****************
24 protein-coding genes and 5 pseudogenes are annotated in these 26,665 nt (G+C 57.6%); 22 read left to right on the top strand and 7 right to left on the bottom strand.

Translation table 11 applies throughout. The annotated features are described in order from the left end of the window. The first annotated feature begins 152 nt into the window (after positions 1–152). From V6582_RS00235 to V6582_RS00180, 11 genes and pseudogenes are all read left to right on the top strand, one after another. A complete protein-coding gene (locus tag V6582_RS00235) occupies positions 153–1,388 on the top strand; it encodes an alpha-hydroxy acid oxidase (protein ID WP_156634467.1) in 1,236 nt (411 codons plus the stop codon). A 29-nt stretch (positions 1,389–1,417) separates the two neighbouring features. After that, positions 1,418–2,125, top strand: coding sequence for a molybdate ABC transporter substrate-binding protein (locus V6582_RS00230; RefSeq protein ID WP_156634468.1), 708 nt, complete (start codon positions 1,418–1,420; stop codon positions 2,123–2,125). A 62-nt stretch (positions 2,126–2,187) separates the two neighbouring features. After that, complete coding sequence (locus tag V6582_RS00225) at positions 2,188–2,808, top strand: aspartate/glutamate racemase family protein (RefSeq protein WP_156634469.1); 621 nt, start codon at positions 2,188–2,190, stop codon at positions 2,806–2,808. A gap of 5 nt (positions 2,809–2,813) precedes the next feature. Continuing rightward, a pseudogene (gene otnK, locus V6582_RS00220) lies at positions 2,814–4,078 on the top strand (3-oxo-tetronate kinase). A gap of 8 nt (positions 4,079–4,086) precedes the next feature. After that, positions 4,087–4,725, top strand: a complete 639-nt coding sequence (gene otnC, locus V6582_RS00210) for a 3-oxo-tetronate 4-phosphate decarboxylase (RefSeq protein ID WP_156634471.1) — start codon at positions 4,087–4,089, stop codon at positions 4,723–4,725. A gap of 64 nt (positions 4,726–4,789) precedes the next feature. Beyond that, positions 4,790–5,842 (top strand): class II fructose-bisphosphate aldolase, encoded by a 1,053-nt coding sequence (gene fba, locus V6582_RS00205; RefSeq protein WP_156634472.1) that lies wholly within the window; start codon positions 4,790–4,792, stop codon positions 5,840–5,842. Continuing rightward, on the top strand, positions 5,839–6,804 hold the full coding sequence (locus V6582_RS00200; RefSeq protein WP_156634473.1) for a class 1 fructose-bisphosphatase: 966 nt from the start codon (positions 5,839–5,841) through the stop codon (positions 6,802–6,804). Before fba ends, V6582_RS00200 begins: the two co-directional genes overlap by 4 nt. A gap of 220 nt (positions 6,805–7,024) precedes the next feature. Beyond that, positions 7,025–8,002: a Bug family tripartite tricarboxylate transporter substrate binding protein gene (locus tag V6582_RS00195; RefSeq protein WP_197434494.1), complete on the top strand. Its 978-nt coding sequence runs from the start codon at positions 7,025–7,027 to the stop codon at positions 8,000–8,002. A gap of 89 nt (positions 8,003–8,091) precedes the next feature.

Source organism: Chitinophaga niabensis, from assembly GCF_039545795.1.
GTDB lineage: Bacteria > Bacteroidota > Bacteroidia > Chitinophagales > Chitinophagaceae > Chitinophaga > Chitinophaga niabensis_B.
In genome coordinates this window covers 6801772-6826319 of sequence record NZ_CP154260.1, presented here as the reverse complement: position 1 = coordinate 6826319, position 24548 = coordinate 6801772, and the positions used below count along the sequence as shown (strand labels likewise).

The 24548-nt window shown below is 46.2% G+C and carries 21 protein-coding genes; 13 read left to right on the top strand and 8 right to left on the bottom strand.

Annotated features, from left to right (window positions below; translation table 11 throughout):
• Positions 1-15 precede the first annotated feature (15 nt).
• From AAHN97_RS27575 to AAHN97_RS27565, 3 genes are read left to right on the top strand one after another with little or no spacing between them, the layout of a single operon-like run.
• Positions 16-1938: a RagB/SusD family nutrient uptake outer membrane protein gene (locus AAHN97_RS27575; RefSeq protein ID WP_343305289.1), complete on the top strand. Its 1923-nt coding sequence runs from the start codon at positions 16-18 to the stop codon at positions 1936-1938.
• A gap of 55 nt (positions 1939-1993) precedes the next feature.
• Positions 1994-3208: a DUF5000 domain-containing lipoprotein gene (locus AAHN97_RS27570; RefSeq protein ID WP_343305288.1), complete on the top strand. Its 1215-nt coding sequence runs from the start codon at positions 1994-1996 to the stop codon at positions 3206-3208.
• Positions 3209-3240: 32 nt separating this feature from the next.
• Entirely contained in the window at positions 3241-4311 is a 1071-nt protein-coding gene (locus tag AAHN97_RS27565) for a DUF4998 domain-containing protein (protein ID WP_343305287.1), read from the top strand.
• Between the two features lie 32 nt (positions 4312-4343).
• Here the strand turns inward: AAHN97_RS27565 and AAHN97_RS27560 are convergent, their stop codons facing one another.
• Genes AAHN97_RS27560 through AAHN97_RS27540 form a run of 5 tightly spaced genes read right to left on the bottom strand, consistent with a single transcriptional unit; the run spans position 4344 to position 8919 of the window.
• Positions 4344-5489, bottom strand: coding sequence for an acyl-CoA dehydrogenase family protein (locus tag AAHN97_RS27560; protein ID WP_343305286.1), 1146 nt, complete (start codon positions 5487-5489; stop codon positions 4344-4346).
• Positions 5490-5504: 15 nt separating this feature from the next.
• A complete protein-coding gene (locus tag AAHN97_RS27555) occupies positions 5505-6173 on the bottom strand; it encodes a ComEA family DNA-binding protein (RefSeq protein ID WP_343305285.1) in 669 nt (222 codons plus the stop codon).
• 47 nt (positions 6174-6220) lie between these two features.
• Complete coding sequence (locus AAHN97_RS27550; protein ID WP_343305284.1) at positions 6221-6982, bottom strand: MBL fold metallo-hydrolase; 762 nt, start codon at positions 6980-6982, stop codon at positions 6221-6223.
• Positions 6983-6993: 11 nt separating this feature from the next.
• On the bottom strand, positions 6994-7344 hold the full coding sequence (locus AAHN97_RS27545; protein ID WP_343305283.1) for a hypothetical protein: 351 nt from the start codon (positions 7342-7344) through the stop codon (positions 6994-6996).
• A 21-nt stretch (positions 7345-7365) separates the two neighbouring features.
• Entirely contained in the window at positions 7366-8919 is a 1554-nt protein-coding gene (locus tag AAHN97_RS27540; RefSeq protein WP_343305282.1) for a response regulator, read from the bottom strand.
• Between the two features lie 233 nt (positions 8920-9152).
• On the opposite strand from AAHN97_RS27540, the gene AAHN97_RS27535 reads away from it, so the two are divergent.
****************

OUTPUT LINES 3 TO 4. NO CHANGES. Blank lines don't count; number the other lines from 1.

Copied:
Source organism: Chitinophaga niabensis, from assembly GCF_039545795.1.
GTDB lineage: Bacteria > Bacteroidota > Bacteroidia > Chitinophagales > Chitinophagaceae > Chitinophaga > Chitinophaga niabensis_B.